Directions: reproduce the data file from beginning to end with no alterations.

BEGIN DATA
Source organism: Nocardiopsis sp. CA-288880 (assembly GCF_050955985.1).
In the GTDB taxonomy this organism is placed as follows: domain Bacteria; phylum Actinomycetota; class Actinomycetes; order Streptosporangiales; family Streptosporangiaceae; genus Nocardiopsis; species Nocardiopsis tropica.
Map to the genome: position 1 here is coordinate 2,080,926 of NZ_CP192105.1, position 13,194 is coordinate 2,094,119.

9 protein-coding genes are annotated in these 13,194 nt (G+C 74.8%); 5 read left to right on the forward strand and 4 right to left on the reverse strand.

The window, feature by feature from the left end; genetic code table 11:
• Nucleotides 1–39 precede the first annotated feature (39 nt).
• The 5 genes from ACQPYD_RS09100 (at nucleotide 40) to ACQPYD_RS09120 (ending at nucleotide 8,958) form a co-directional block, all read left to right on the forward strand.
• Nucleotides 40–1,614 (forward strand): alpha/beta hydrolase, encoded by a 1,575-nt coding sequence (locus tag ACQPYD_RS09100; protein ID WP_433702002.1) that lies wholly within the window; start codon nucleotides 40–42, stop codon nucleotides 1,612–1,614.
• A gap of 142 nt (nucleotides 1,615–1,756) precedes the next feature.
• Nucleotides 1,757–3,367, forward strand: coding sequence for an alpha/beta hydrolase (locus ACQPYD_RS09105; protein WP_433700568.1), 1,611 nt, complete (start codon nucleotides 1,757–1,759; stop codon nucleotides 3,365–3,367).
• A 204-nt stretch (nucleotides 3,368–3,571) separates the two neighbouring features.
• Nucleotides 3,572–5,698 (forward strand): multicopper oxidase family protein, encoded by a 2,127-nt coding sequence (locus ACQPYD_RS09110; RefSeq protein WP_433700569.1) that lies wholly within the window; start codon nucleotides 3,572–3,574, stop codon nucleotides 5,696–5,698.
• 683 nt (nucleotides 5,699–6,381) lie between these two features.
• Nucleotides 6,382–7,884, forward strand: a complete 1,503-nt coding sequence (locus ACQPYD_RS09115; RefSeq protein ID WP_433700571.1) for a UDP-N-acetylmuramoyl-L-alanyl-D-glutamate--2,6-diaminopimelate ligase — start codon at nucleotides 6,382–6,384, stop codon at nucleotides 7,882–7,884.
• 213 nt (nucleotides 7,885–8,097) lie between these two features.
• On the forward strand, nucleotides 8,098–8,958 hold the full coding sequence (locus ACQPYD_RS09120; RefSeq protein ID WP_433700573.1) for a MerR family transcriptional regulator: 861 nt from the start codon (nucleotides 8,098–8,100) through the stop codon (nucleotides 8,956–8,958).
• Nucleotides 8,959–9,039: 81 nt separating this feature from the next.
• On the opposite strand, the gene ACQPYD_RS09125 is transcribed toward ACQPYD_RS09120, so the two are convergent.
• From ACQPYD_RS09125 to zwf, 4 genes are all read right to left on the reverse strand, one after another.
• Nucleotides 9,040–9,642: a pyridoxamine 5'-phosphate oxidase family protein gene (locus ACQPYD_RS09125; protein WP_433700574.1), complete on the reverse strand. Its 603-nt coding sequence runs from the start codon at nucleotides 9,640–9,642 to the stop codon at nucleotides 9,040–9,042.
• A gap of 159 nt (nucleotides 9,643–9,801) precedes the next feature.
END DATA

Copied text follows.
Source organism: Nocardiopsis sp. CA-288880 (assembly GCF_050955985.1).
In the GTDB taxonomy this organism is placed as follows: domain Bacteria; phylum Actinomycetota; class Actinomycetes; order Streptosporangiales; family Streptosporangiaceae; genus Nocardiopsis; species Nocardiopsis tropica.
Map to the genome: position 1 here is coordinate 2,080,926 of NZ_CP192105.1, position 13,194 is coordinate 2,094,119.

9 protein-coding genes are annotated in these 13,194 nt (G+C 74.8%); 5 read left to right on the forward strand and 4 right to left on the reverse strand.

The window, feature by feature from the left end; genetic code table 11:
• Nucleotides 1–39 precede the first annotated feature (39 nt).
• The 5 genes from ACQPYD_RS09100 (at nucleotide 40) to ACQPYD_RS09120 (ending at nucleotide 8,958) form a co-directional block, all read left to right on the forward strand.
• Nucleotides 40–1,614 (forward strand): alpha/beta hydrolase, encoded by a 1,575-nt coding sequence (locus tag ACQPYD_RS09100; protein ID WP_433702002.1) that lies wholly within the window; start codon nucleotides 40–42, stop codon nucleotides 1,612–1,614.
• A gap of 142 nt (nucleotides 1,615–1,756) precedes the next feature.
• Nucleotides 1,757–3,367, forward strand: coding sequence for an alpha/beta hydrolase (locus ACQPYD_RS09105; protein WP_433700568.1), 1,611 nt, complete (start codon nucleotides 1,757–1,759; stop codon nucleotides 3,365–3,367).
• A 204-nt stretch (nucleotides 3,368–3,571) separates the two neighbouring features.
• Nucleotides 3,572–5,698 (forward strand): multicopper oxidase family protein, encoded by a 2,127-nt coding sequence (locus ACQPYD_RS09110; RefSeq protein WP_433700569.1) that lies wholly within the window; start codon nucleotides 3,572–3,574, stop codon nucleotides 5,696–5,698.
• 683 nt (nucleotides 5,699–6,381) lie between these two features.
• Nucleotides 6,382–7,884, forward strand: a complete 1,503-nt coding sequence (locus ACQPYD_RS09115; RefSeq protein ID WP_433700571.1) for a UDP-N-acetylmuramoyl-L-alanyl-D-glutamate--2,6-diaminopimelate ligase — start codon at nucleotides 6,382–6,384, stop codon at nucleotides 7,882–7,884.
• 213 nt (nucleotides 7,885–8,097) lie between these two features.
• On the forward strand, nucleotides 8,098–8,958 hold the full coding sequence (locus ACQPYD_RS09120; RefSeq protein ID WP_433700573.1) for a MerR family transcriptional regulator: 861 nt from the start codon (nucleotides 8,098–8,100) through the stop codon (nucleotides 8,956–8,958).
• Nucleotides 8,959–9,039: 81 nt separating this feature from the next.
• On the opposite strand, the gene ACQPYD_RS09125 is transcribed toward ACQPYD_RS09120, so the two are convergent.
• From ACQPYD_RS09125 to zwf, 4 genes are all read right to left on the reverse strand, one after another.
• Nucleotides 9,040–9,642: a pyridoxamine 5'-phosphate oxidase family protein gene (locus ACQPYD_RS09125; protein WP_433700574.1), complete on the reverse strand. Its 603-nt coding sequence runs from the start codon at nucleotides 9,640–9,642 to the stop codon at nucleotides 9,040–9,042.
• A gap of 159 nt (nucleotides 9,643–9,801) precedes the next feature.